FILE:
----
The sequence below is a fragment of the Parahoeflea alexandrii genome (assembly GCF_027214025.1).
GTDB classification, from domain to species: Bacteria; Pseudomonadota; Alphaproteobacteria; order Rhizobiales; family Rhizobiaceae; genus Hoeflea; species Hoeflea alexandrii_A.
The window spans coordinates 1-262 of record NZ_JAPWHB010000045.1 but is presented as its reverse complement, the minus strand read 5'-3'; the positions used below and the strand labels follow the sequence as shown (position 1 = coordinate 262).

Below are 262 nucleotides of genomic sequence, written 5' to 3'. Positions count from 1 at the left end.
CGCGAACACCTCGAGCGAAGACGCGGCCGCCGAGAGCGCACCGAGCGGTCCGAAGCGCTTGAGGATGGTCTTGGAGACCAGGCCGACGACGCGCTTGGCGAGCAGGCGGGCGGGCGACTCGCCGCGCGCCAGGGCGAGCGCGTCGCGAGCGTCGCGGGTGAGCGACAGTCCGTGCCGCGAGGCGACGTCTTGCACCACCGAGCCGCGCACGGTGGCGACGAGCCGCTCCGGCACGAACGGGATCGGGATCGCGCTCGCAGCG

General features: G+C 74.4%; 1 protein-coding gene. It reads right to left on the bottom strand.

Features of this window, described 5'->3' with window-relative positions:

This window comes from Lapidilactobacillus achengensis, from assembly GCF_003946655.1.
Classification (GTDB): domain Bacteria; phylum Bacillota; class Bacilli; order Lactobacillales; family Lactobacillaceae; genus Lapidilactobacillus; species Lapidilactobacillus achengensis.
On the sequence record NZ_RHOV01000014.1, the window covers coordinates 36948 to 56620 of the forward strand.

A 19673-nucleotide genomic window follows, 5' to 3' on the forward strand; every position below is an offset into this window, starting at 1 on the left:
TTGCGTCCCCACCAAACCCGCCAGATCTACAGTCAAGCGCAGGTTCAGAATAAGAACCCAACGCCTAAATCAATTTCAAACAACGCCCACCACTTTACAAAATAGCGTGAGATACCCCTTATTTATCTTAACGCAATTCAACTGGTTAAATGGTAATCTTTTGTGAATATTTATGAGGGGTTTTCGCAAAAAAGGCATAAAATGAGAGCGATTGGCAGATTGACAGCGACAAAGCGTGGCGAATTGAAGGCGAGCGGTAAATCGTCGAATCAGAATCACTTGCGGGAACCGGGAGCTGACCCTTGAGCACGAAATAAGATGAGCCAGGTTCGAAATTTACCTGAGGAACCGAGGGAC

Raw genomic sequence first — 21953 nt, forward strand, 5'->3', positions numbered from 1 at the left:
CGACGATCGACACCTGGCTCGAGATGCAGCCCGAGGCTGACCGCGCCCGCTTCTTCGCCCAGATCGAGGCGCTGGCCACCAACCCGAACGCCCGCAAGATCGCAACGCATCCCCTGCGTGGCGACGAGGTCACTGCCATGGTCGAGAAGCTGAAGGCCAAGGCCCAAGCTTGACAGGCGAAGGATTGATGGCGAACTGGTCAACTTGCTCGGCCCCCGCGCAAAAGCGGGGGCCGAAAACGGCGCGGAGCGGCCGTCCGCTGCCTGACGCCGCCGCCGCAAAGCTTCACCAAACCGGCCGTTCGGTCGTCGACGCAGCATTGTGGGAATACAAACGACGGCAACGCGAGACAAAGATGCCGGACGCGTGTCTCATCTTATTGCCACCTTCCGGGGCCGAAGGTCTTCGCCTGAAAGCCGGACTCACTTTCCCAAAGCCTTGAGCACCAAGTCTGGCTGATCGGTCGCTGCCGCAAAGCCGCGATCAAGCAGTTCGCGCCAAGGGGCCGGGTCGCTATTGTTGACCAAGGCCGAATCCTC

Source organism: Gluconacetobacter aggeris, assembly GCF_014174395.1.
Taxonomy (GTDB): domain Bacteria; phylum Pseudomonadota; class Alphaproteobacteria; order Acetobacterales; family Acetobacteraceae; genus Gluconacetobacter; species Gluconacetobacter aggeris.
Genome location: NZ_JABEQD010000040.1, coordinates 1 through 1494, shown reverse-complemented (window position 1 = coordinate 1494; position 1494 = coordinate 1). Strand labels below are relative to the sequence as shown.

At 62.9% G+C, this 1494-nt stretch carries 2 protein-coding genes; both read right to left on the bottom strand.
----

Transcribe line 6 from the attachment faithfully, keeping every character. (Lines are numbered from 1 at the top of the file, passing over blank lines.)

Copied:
General features: G+C 74.4%; 1 protein-coding gene. It reads right to left on the bottom strand.